- How do I make the content stand out enough with words so that people want to go to the next line and feel invested?
If you can’t hook readers with text, emojis and hashtags won’t help. What matters outside of having interesting ideas is how you present them.
The Direct Message
I generally believe that DMs affect the algorithm positively (even though I don’t have data to back this up).
When you DM someone, Twitter can see it's more of a selfless act than posting or retweeting. I believe the algorithm rewards you for that effort.
In the early days, when I was only getting one follower per day, I would DM my followers and ask, "What content can I create for you?" That helped me learn more about what people wanted.
Don’t ask for anything in your DM’s. Give users something valuable. Or use it as a tool to build a relationship. That's way more valuable than asking for something.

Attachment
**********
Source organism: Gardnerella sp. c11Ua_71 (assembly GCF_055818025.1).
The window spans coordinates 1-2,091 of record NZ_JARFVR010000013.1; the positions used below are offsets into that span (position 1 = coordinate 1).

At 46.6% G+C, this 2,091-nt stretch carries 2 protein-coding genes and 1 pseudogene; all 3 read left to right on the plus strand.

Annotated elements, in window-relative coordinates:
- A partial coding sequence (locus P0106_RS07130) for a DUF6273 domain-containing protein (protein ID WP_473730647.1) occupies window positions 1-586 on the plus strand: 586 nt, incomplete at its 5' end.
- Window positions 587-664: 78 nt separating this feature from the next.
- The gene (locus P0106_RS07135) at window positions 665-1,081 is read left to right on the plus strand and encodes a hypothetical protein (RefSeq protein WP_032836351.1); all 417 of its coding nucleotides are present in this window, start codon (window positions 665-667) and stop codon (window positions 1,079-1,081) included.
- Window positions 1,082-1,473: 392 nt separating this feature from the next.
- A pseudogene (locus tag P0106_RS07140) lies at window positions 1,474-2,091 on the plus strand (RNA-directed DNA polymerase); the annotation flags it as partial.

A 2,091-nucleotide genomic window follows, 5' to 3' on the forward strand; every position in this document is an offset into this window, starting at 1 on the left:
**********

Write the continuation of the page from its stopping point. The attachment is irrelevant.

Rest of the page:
Failing to win
In the initial stages of building an audience, there’s always more pressure. Here’s something to remember: you will fail.
When you write a ton of threads, you are going to feel some pressure. It’s important to take a break and recharge to come up with worthwhile ideas as opposed to trying to put anything out there.
Even if no one likes what you’ve written, you’ll learn from it. If you post one great tweet, you will not learn nearly as much as if you post 10 "meh" tweets. That’s a fact. Failures helped me deal with the pressure of creating new content for my users, and it also made me more comfortable with trolls.
Get comfortable filling up your content calendar and start pushing out a lot of content to learn.
Remember, quantity leads to quality.
Be sure to track how specific topics are doing and which ones get traction. Then go deeper with formats and topics within that subset. This helps nail down particular topics you can use to create longer-form content, especially threads.
Bigger Isn’t Always Better
Take advantage when you have a smaller follower count. Your engagement is always better with smaller follower counts.